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Securing Recipiency in Workplace Meetings: Multimodal Practices
Discourse Studies (2012)
  • Trini Stickle
  • Cecilia E Ford
As multiparty interactions with single courses of coordinated action, workplace meetings place
particular interactional demands on participants who are not primary speakers (e.g. not chairs) as
they work to initiate turns and to interactively coordinate with displays of recipiency from coparticipants.
Drawing from a corpus of 26 hours of videotaped workplace meetings in a midsized
US city, this article reports on multimodal practices – phonetic, prosodic, and bodily-visual – used
for coordinating turn transition and for consolidating recipiency in these specialized speech
exchange systems. Practices used by self-selecting non-primary speakers as they secure turns in
meetings include displays of close monitoring of current speakers’ emerging turn structure,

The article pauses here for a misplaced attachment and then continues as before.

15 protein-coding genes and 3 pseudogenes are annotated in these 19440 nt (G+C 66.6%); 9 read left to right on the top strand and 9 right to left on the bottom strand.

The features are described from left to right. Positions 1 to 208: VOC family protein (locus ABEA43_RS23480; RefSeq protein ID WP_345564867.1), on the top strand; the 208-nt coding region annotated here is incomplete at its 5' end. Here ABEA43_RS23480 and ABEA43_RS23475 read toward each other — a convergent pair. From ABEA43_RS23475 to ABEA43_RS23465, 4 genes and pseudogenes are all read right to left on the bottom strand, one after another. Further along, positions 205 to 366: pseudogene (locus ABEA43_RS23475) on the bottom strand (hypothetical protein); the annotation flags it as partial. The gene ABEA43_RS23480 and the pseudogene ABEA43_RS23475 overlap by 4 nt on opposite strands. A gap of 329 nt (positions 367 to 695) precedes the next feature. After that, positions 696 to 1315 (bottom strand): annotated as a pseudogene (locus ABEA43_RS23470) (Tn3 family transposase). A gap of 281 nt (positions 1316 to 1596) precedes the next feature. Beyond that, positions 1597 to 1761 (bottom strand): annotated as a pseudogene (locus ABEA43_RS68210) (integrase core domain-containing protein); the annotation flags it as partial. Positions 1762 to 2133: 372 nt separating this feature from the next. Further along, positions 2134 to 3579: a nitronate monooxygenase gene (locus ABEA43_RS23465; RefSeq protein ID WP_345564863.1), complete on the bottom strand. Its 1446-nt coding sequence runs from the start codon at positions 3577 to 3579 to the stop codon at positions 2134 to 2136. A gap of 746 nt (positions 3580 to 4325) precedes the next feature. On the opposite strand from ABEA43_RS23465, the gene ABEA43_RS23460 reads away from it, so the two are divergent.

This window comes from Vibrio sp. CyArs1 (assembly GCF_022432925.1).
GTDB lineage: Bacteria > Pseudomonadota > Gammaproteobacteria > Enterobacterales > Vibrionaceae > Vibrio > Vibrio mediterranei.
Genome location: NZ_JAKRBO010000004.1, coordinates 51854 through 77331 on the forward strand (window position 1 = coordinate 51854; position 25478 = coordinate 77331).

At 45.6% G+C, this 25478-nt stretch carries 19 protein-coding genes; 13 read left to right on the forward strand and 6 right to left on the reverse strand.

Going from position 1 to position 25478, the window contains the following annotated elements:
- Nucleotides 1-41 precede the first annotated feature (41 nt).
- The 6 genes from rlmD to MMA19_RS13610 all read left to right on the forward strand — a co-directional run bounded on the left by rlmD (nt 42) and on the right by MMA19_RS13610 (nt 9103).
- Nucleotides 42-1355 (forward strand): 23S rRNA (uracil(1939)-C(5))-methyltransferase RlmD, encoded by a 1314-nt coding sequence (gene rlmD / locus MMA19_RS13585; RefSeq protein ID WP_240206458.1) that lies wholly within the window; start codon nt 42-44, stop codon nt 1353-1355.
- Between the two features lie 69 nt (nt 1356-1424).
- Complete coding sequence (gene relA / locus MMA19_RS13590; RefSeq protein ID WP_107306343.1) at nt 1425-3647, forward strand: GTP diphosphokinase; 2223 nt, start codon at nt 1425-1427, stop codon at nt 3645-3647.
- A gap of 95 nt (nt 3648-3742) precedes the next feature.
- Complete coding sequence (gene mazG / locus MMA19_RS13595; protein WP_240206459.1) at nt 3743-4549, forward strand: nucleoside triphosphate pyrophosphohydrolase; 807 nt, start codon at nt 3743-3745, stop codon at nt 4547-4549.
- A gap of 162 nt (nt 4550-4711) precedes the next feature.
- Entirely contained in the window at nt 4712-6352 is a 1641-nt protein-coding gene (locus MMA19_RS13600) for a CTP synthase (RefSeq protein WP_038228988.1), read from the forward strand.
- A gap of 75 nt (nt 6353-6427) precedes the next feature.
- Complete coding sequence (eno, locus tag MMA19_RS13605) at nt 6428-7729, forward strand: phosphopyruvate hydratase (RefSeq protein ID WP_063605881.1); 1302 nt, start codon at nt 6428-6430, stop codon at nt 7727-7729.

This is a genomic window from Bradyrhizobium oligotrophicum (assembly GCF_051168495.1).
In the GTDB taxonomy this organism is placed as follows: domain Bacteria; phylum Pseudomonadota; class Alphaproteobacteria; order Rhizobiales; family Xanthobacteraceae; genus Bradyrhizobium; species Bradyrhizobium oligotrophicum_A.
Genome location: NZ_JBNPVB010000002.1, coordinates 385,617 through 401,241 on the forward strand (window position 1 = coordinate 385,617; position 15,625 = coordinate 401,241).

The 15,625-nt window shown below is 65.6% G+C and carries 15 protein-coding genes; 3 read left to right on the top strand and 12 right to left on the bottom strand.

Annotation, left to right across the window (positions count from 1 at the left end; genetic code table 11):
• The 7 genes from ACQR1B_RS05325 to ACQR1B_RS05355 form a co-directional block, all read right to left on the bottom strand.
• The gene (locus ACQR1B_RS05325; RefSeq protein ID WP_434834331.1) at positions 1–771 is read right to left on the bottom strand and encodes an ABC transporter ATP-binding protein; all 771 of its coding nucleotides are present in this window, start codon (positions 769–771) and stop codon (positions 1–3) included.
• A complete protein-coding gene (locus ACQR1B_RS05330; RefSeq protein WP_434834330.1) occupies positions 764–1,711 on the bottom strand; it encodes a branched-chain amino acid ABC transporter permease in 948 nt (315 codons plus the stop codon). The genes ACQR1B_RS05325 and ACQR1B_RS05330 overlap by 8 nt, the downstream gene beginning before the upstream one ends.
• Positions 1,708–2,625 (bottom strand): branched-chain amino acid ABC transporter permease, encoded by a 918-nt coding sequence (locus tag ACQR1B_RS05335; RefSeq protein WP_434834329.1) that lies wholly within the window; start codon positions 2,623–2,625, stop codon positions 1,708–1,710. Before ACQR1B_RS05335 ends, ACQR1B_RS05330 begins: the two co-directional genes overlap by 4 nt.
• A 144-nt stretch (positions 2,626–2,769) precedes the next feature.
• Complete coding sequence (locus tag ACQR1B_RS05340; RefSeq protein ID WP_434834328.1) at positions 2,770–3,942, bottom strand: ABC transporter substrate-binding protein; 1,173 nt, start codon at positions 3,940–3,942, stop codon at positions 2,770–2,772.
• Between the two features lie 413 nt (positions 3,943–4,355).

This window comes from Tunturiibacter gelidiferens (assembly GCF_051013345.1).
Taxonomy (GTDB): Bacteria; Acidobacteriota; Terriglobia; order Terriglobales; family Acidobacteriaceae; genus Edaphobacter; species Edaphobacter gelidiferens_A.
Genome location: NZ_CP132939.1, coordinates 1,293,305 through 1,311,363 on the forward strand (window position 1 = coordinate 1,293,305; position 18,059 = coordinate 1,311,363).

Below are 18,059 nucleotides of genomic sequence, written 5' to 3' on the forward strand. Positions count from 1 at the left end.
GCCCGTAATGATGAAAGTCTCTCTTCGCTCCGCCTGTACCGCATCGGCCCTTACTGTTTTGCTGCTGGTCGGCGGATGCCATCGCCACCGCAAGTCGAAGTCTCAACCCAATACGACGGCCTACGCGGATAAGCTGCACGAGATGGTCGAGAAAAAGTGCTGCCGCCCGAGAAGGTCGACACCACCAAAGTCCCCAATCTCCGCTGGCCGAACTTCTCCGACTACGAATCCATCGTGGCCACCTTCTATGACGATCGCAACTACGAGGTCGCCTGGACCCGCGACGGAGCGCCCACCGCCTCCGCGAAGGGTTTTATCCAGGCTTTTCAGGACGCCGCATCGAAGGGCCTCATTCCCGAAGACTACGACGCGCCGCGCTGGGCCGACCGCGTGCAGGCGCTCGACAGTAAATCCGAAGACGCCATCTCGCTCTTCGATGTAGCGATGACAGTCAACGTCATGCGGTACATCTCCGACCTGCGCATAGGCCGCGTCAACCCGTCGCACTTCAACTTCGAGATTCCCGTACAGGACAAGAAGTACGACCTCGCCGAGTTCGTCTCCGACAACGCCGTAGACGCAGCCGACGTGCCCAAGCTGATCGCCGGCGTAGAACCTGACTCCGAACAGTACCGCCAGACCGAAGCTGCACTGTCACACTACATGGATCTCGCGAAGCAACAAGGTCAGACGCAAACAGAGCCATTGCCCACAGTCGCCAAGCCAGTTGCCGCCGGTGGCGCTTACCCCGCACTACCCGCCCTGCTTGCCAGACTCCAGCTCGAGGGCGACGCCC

displays of heightened interest as current turns approach possible completion, and turn initiation
practices designed to pursue and, in a fine-tuned manner, coordinate with displays of recipiency
on the parts of other participants as well as from reflexively constructed ‘target’ recipients. By
attending to bodily-visual action, as well as phonetics and prosody, this study contributes to
expanding accounts for turn taking beyond traditional word-based grammar (i.e. lexicon and
  • gaze; gesture; institutional interaction; interactional linguistics; meeting interaction; multimodality; multiparty interaction; turn taking
Publication Date
February, 2012
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Citation Information
Ford, C.E. & Stickle, T. Securing recipiency in workplace meetings: Multimodal practices. Discourse Studies, 14(1): 11-30.